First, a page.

The Kovalam Town:
My next destination was Lighthouse beach. While motorboats ply from Hawah to Lighthouse, I preferred to take the road. This way I could experience the town as well. As I left Hawah, the first thing I saw was the Kovalam Art Gallery, a beautiful red building. Its only after walking through the town thta I realized that there are many Art Galleries in Kovalam, atleast one on every main road. I happened to take a peek into a few of them and saw some fascinating paintings. Some basic, some complex, some incomprehensible. There are just so many of them that an art lover could throng this town for days, but still won’t be satiated.
As I kept walking it became more and more aparent that everything has been built back from the beach and not the other way around. It seemed like the town was only established after the beach became popular. The buildings are crammed in tightly, so much so that many of the hotels don’t have wide enough roads for cars. Rickshaws and Hand Carts rule these narrow alleyways. The roads turn into a maze very quickly, but since all roads lead to the beach, its not very easy to get lost here!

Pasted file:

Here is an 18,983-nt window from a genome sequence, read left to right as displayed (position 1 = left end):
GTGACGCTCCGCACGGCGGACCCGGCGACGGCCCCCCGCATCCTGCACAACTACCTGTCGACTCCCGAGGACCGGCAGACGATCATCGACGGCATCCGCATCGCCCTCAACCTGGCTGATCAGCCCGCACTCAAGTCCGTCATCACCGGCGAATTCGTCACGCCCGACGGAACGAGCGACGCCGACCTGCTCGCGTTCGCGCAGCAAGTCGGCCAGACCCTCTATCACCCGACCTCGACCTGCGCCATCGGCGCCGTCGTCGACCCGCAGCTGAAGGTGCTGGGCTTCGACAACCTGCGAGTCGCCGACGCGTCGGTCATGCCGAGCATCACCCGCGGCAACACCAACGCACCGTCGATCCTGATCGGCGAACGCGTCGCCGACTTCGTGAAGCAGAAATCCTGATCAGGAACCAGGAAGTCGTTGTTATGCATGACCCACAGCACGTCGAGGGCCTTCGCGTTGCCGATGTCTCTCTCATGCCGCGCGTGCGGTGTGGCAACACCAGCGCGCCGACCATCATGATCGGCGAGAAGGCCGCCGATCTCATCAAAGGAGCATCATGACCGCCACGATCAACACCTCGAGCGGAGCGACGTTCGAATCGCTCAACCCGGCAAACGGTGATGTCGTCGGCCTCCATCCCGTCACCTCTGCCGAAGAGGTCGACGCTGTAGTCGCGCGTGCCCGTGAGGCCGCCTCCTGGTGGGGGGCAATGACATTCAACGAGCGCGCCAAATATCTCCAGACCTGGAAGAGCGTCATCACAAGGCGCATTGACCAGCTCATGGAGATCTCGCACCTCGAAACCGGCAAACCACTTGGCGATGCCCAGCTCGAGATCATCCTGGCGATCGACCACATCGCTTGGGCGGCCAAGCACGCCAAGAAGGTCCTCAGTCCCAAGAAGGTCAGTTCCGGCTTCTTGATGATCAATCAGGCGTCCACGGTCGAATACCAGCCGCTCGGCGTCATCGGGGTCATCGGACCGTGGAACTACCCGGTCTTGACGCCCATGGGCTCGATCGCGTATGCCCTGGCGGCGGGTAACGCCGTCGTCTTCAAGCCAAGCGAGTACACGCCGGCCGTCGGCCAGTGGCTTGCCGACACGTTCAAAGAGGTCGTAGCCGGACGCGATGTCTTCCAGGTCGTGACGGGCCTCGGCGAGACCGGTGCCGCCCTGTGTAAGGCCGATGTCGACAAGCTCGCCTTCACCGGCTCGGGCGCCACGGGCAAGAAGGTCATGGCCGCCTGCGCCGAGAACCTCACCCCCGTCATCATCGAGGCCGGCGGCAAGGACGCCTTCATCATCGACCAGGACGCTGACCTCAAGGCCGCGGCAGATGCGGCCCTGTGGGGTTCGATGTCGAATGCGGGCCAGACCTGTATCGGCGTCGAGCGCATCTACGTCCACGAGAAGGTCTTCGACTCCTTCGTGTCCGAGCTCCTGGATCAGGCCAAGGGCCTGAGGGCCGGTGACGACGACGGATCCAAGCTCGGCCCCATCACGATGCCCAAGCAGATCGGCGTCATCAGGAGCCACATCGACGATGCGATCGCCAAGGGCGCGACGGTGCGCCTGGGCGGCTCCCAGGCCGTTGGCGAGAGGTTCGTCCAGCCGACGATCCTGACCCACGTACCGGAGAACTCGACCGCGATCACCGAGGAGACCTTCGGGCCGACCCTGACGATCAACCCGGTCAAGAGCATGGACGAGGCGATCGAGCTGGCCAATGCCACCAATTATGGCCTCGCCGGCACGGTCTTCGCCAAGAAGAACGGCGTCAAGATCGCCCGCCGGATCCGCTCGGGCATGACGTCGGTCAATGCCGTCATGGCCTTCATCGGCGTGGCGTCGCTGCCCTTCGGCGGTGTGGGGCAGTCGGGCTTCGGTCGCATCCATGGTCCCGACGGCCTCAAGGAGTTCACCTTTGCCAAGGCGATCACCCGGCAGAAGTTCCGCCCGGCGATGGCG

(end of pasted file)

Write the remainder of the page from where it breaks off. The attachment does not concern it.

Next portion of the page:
After my short detour I came back to the main street, looked towards the sky to check where the lighthouse was and continued walking towards it. After a slight uphill climb, I reached the humble gate that led into a lighthouse complex.
The Lighthouse Beach – Unmatched natural beauty:
The beach is beautiful, fringed by palm and coconut trees, clean bay with a postcard worthy lighthouse at one end and an array of vibrant shops and restaurants lining the walkway behind the sand. The main attraction of the beach however is the Vizhinjam lighthouse which was built in the year 1972. At 118 ft, it is the tallest lighthouse in Kerala which is built on top of a small hillock. The Vizhinjam Lighthouse is open for visitors on all days except Monday from 10 AM to 12:45 PM and 2:30 PM to 6 PM.